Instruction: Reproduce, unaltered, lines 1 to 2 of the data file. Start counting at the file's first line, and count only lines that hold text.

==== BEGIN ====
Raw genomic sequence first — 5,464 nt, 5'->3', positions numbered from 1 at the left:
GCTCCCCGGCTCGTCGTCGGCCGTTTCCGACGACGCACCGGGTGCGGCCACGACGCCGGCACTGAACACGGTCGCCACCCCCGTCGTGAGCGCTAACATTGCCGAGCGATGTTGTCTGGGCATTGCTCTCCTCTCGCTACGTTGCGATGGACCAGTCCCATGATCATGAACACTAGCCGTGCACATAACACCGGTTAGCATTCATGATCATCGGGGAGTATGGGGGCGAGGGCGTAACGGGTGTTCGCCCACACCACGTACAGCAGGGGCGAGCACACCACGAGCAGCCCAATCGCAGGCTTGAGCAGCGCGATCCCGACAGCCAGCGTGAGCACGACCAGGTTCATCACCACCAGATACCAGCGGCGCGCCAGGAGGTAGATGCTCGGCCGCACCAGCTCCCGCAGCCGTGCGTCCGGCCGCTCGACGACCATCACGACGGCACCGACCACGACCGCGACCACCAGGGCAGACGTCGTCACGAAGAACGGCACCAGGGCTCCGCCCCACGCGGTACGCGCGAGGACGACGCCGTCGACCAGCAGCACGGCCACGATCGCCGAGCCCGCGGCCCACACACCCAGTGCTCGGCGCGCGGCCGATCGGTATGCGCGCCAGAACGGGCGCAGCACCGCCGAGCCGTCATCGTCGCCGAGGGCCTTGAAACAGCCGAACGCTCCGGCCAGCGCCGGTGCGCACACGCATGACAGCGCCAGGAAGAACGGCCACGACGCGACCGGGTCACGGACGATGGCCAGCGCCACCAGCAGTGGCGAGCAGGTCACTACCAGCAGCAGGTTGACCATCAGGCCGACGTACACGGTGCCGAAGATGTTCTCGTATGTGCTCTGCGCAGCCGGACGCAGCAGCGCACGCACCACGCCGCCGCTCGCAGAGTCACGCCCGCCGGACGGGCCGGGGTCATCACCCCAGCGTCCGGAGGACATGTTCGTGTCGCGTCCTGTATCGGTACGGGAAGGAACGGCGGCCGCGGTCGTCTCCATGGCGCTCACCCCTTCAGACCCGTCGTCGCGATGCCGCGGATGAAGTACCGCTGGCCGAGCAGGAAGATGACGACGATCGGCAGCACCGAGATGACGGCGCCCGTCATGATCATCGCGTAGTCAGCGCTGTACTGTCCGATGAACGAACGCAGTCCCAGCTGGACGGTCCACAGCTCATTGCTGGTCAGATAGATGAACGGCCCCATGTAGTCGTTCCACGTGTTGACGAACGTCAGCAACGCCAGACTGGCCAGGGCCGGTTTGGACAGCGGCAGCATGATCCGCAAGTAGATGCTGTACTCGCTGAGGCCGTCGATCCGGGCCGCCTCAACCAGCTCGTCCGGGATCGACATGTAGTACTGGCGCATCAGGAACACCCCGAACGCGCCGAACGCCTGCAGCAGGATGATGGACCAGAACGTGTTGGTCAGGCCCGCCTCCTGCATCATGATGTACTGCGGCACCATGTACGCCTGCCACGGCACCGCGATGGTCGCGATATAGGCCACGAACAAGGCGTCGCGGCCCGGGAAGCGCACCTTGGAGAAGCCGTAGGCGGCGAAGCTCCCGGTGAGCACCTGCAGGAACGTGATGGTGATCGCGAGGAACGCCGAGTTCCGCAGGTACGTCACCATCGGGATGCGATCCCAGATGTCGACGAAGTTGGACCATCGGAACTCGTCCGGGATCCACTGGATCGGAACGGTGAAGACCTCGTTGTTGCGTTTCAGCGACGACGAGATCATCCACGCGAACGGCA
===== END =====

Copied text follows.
Raw genomic sequence first — 5,464 nt, 5'->3', positions numbered from 1 at the left:
GCTCCCCGGCTCGTCGTCGGCCGTTTCCGACGACGCACCGGGTGCGGCCACGACGCCGGCACTGAACACGGTCGCCACCCCCGTCGTGAGCGCTAACATTGCCGAGCGATGTTGTCTGGGCATTGCTCTCCTCTCGCTACGTTGCGATGGACCAGTCCCATGATCATGAACACTAGCCGTGCACATAACACCGGTTAGCATTCATGATCATCGGGGAGTATGGGGGCGAGGGCGTAACGGGTGTTCGCCCACACCACGTACAGCAGGGGCGAGCACACCACGAGCAGCCCAATCGCAGGCTTGAGCAGCGCGATCCCGACAGCCAGCGTGAGCACGACCAGGTTCATCACCACCAGATACCAGCGGCGCGCCAGGAGGTAGATGCTCGGCCGCACCAGCTCCCGCAGCCGTGCGTCCGGCCGCTCGACGACCATCACGACGGCACCGACCACGACCGCGACCACCAGGGCAGACGTCGTCACGAAGAACGGCACCAGGGCTCCGCCCCACGCGGTACGCGCGAGGACGACGCCGTCGACCAGCAGCACGGCCACGATCGCCGAGCCCGCGGCCCACACACCCAGTGCTCGGCGCGCGGCCGATCGGTATGCGCGCCAGAACGGGCGCAGCACCGCCGAGCCGTCATCGTCGCCGAGGGCCTTGAAACAGCCGAACGCTCCGGCCAGCGCCGGTGCGCACACGCATGACAGCGCCAGGAAGAACGGCCACGACGCGACCGGGTCACGGACGATGGCCAGCGCCACCAGCAGTGGCGAGCAGGTCACTACCAGCAGCAGGTTGACCATCAGGCCGACGTACACGGTGCCGAAGATGTTCTCGTATGTGCTCTGCGCAGCCGGACGCAGCAGCGCACGCACCACGCCGCCGCTCGCAGAGTCACGCCCGCCGGACGGGCCGGGGTCATCACCCCAGCGTCCGGAGGACATGTTCGTGTCGCGTCCTGTATCGGTACGGGAAGGAACGGCGGCCGCGGTCGTCTCCATGGCGCTCACCCCTTCAGACCCGTCGTCGCGATGCCGCGGATGAAGTACCGCTGGCCGAGCAGGAAGATGACGACGATCGGCAGCACCGAGATGACGGCGCCCGTCATGATCATCGCGTAGTCAGCGCTGTACTGTCCGATGAACGAACGCAGTCCCAGCTGGACGGTCCACAGCTCATTGCTGGTCAGATAGATGAACGGCCCCATGTAGTCGTTCCACGTGTTGACGAACGTCAGCAACGCCAGACTGGCCAGGGCCGGTTTGGACAGCGGCAGCATGATCCGCAAGTAGATGCTGTACTCGCTGAGGCCGTCGATCCGGGCCGCCTCAACCAGCTCGTCCGGGATCGACATGTAGTACTGGCGCATCAGGAACACCCCGAACGCGCCGAACGCCTGCAGCAGGATGATGGACCAGAACGTGTTGGTCAGGCCCGCCTCCTGCATCATGATGTACTGCGGCACCATGTACGCCTGCCACGGCACCGCGATGGTCGCGATATAGGCCACGAACAAGGCGTCGCGGCCCGGGAAGCGCACCTTGGAGAAGCCGTAGGCGGCGAAGCTCCCGGTGAGCACCTGCAGGAACGTGATGGTGATCGCGAGGAACGCCGAGTTCCGCAGGTACGTCACCATCGGGATGCGATCCCAGATGTCGACGAAGTTGGACCATCGGAACTCGTCCGGGATCCACTGGATCGGAACGGTGAAGACCTCGTTGTTGCGTTTCAGCGACGACGAGATCATCCACGCGAACGGCA